While Israel, a nuclear power, takes pride in having fielded one of the world’s most technologically advanced armies, its adversaries have charted a decidedly different course. For half a century, the Palestinian resistance has proved to be something of an incubator for the tools of unconventional warfare: hijacking, hostage-taking, suicide bombings—all highly visible terror tactics designed to attract the world’s media outlets. As a result, Israel has repeatedly been forced to adapt to its enemies’ lower-cost, higher-yield methods.

Underground networks are just the latest example. According to the Israeli Security Agency, better known by its Hebrew abbreviation, Shin Bet, Hamas began building tunnels under the Gaza Strip as early as 2000. For the most part, these were crude structures designed for one-off attacks against Israeli forces, which withdrew from Gaza in 2005. A year later, however, Hamas used just such a tunnel to sneak into Israel and kidnap a 19-year-old soldier named Gilad Shalit. “This was one of the most asymmetrical incidents in recent memory,” a senior Israeli intelligence official asserts. “One Israeli soldier was held for five and a half years and traded [in 2011] for 1,027 Palestinian prisoners.” Another top official agreed, “This was a proof of concept for them. Tunnels work.”

The next time that someone tells you that Hamas poses no threat to Israel, or that the threat is exaggerated, or that Hamas does not so much as wish to cause catastrophic damage to Israel, cite this article to them. It may not actually change the minds of those who are committed to the belief that Israel is illegitimate and that efforts to destroy it should not keep us up at night, but it will at the very least force Israel-haters and those who are unconcerned with the country’s fate to contend with actual facts.

Why Are We Aiding ISIL?

And make no mistake; we are. I understand and appreciate the desire to lend humanitarian aid to innocent civilians, but we have no evidence whatsoever that civilians are actually receiving the aid; rather, it appears that the aid is being diverted to meet ISIL’s needs and interests. Behold:

“The convoys have to be approved by ISIS and you have to pay them: the bribes are disguised and itemized as transportation costs,” says an aid coordinator who spoke to The Daily Beast on the condition he not be identified in this article. The kickbacks are either paid by foreign or local non-governmental organizations tasked with distributing the aid, or by the Turkish or Syrian transportation companies contracted to deliver it.

And there are fears the aid itself isn’t carefully monitored enough, with some sold off on the black market or used by ISIS to win hearts and minds by feeding its fighters and its subjects. At a minimum the aid means ISIS doesn’t have to divert cash from its war budget to help feed the local population or the displaced persons, allowing it to focus its resources exclusively on fighters and war making, say critics of the aid.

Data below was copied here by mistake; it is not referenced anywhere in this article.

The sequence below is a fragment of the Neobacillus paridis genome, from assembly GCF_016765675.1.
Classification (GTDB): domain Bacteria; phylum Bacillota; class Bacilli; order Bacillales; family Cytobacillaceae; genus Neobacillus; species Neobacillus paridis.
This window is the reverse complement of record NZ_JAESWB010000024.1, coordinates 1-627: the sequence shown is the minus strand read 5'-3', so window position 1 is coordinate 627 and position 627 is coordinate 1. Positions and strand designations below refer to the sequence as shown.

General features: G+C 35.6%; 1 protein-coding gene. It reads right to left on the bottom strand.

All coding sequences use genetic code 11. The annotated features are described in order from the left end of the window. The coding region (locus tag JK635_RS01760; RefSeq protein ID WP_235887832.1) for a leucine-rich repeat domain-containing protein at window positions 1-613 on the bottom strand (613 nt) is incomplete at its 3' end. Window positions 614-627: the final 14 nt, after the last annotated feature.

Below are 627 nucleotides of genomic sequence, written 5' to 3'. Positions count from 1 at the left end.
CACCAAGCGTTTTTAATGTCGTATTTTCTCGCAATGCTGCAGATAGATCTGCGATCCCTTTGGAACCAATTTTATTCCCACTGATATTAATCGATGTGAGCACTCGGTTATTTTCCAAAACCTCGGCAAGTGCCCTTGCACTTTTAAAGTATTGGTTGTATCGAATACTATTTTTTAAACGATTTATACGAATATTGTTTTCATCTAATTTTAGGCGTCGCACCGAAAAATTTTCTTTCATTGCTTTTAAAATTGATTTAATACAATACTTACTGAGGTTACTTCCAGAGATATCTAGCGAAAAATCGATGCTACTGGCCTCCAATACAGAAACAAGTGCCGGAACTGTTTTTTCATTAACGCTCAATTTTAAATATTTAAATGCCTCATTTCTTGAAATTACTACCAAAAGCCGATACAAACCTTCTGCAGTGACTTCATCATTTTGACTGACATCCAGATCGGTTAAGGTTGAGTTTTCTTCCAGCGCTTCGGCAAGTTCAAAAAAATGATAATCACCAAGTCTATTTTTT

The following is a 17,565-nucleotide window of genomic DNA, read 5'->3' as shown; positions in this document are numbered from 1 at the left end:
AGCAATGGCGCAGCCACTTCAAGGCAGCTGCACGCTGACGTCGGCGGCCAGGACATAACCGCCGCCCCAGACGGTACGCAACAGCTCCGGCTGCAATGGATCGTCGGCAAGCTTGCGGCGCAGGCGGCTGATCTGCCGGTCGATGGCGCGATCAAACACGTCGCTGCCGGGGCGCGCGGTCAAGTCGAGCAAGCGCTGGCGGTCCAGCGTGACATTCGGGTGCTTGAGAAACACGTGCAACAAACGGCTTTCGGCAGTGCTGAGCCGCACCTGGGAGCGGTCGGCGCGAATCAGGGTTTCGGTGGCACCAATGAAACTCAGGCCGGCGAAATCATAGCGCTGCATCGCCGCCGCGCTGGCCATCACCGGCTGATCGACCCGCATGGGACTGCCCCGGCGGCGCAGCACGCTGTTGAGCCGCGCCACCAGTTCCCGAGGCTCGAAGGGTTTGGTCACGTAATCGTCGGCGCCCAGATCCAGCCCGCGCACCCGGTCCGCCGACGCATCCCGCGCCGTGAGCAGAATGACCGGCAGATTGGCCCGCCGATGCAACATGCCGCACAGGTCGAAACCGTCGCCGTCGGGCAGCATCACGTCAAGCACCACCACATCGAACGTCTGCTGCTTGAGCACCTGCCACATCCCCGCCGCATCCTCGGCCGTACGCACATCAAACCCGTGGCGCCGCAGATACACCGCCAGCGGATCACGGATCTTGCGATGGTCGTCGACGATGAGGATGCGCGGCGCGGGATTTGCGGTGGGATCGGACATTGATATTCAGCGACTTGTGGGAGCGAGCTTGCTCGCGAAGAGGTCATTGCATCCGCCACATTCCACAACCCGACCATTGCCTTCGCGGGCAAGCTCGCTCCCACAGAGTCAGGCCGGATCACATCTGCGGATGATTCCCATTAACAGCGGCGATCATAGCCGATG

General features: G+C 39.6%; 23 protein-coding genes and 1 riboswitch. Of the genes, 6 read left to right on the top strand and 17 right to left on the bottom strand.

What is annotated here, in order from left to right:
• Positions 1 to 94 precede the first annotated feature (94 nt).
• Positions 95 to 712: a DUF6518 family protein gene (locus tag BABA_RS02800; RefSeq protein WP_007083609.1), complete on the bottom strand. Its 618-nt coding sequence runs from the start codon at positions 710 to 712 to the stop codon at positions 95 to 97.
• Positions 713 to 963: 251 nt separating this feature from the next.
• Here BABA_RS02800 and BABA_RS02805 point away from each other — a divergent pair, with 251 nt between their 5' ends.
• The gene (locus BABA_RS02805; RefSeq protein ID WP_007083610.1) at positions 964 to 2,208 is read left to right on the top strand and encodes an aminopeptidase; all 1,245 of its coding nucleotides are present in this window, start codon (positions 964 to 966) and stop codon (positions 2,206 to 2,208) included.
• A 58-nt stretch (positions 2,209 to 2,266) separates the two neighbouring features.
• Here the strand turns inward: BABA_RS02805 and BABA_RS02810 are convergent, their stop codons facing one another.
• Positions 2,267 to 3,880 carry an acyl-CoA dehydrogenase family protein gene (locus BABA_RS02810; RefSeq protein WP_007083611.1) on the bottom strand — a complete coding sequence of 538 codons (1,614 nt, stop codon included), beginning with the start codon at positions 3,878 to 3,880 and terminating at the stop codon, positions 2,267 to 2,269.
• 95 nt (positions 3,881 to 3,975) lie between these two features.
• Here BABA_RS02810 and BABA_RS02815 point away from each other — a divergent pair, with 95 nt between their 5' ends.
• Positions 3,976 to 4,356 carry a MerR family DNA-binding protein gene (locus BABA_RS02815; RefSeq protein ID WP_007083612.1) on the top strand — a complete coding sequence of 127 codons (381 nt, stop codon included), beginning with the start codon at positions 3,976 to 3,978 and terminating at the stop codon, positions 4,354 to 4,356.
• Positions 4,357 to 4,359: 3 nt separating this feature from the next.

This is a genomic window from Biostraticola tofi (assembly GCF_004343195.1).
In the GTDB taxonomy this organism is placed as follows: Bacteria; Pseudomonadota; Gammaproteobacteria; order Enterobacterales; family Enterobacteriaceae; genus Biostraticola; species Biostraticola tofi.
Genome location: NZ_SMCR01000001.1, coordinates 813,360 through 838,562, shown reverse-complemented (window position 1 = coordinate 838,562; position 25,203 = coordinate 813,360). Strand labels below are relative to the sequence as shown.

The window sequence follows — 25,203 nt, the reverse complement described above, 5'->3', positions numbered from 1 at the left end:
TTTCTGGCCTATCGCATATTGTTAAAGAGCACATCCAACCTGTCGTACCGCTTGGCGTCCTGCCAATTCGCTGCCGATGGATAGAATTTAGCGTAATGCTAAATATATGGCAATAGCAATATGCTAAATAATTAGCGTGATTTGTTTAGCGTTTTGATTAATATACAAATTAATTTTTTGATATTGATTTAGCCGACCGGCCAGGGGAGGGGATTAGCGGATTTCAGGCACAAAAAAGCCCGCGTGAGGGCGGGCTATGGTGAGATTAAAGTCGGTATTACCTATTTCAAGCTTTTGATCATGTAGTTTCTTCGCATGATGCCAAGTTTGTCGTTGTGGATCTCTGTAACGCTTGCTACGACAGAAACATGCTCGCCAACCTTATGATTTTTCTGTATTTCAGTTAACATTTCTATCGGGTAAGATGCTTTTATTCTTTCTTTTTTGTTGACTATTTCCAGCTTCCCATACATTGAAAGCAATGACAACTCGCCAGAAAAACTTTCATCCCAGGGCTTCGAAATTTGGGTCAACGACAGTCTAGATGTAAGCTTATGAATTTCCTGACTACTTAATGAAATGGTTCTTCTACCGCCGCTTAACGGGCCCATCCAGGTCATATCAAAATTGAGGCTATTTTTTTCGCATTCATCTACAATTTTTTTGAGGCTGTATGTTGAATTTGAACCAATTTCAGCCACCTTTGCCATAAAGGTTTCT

The aid is being used to materially assist a group with which the United States is at war. It’s a hard decision to make, but the decision must be made to stop the flow of humanitarian assistance until ISIL’s hold on the territory where the aid is flowing is disrupted.

Are We Finally Going to Close Guantanamo?

Well . . . maybe, if certain noises from the Obama administration are to be believed. But Benjamin Wittes is rightly skeptical:

Let me be blunt about this: I will believe this the day it happens, and not a moment before.

If Obama were serious about using the power of his office to close Guantanamo, he would have done it already. He would have vetoed one of the bills that have carried the transfer restrictions. He would have signaled clearly in one of his earlier signing statements that he reserved the right to defy the relevant provisions—and done so. He would have used his considerable negotiating leverage in his dealings with Congress to work his will at a substantive level on the relevant legislation. He has not done these things, because closing Guantanamo—while a sincere priority, I am sure—has always been a secondary or tertiary priority. It’s a priority that has yielded to health care and to other national security needs and concerns. And so it will yield again to his higher-order priorities.

It is costless for the administration to float to reporters that it is “drafting options” for unilateral action in this area. It signals seriousness about reviving the matter. I wouldn’t be surprised to see more such stories. I will be very surprised, however, to read the one that says the president has actually signed an order to proceed with Guantanamo closure without Congress on board. Yes, I know: political calculations may be different after the mid-terms; the costs to Obama of action will be less. But even after this last election, Obama will still need to get things done—ISIS fight appropriations, for example, or authorization. The question is whether Obama will want to gum up the works on everything over where he stores a small number of people, a matter on which nearly all Republicans and most Democrats will oppose him. He won’t. If he were willing to stick his neck out on this issue, he wouldn’t have spent the last six years protecting it from the axe.